A Pepsi for Alice Cooper

"Did you want me to get you his autograph?" my waitress offered, and I easily refused.

Detroit's chic "Rattlesnake Club":http://www.rattlesnakeclub.com/resturants/detroit/index.php called to me for chef Jimmy Schmidt's cuisine and a nighttime view of the Detroit River. What brought Alice Cooper there, I don't know. But when I spotted him across the dining room, I knew what to do.

I called my waitress over and instructed her, "A Pepsi to Mr. Cooper with my compliments."

It was delivered, and the waitress pointed out the kind donor. Alice Cooper turned to look at me, a sweet smile sent my way. I raised my glass to him; he raised his glass to me—the perfect gesture.

"Did you want me to get you his autograph?" my waitress offered, and I easily refused. There I was in a fine restaurant, the sparkling lights of the Windsor, Ontario, skyline dancing on the inky river as black as Alice's hair, as smooth as the leather of Alice's jacket, bubbling like the Pepsi I sent to one of rock and roll's greatest innovators.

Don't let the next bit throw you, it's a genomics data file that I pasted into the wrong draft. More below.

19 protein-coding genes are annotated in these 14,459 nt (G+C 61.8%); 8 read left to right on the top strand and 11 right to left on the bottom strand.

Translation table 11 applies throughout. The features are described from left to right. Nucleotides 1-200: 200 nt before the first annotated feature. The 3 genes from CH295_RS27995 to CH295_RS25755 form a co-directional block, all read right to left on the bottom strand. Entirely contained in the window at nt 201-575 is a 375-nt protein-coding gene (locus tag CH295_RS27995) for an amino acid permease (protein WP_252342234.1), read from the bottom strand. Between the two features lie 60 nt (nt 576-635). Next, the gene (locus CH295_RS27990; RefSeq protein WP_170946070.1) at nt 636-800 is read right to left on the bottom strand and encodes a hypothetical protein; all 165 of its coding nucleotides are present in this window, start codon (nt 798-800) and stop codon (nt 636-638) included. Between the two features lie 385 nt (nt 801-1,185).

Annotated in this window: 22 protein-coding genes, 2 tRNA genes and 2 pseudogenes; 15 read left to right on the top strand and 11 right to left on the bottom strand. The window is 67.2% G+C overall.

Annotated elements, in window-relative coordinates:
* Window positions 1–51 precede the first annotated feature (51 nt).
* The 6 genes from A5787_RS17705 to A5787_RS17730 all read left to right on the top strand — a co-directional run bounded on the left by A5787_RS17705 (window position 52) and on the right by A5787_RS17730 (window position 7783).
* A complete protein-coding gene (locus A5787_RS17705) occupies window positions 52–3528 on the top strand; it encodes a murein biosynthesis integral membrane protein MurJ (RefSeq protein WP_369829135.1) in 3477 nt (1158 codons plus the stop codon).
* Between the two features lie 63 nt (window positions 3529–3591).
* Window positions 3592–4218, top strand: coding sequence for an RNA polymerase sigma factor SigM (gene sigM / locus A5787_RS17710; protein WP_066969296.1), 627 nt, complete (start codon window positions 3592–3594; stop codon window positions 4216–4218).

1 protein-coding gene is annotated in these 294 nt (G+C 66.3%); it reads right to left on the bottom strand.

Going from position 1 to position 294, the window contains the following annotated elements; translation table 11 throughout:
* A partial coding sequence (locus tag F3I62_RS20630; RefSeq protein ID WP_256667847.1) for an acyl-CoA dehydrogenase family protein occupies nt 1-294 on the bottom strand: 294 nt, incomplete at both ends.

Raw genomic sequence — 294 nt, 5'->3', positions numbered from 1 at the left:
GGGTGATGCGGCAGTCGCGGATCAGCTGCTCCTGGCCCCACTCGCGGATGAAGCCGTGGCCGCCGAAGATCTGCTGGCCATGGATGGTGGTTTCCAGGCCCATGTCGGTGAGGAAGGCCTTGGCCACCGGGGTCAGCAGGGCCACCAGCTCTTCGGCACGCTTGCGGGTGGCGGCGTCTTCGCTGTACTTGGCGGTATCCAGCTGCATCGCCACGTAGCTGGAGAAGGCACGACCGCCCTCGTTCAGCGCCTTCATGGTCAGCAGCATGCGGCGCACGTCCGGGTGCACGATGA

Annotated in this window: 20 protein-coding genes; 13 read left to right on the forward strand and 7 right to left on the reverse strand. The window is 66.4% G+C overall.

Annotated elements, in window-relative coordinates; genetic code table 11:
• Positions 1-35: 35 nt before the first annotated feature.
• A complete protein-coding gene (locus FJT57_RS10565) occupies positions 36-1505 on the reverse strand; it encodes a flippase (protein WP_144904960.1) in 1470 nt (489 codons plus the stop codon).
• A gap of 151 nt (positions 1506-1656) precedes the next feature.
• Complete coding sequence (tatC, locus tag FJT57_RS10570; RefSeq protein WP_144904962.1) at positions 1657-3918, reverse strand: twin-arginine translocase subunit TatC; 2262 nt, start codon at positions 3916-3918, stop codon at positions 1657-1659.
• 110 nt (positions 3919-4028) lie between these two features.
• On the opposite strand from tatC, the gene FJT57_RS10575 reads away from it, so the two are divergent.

No, I didn't need an autograph. I had something much better, and no one knew of it until now, as I tell you.

Finished with my delightful meal, warmed by my Beefeater martini loaded with an anchovy-stuffed olive, I smoothed my sleek gray catsuit and made my way to the door with a detour past Mr. Cooper. The famous Pepsi was one of two on his table, each half full, so I avoided the gaffe of interrupting his meal, since there was none. He recognized me and smiled.

"I wanted to tell you how proud we are of you as a Michigan rocker," I announced. He accepted that decree and agreed. "I'm proud to _be_ a Michigan rocker," he affirmed, and that was all that needed to be said.

Autographs are for strangers and fans. We had established that this brief encounter was much more than the common lust for a too-soon-faded scrap of paper. No, we had gone from civilized encounter to a footnote in history.

Not his history, of course, but certainly in mine.


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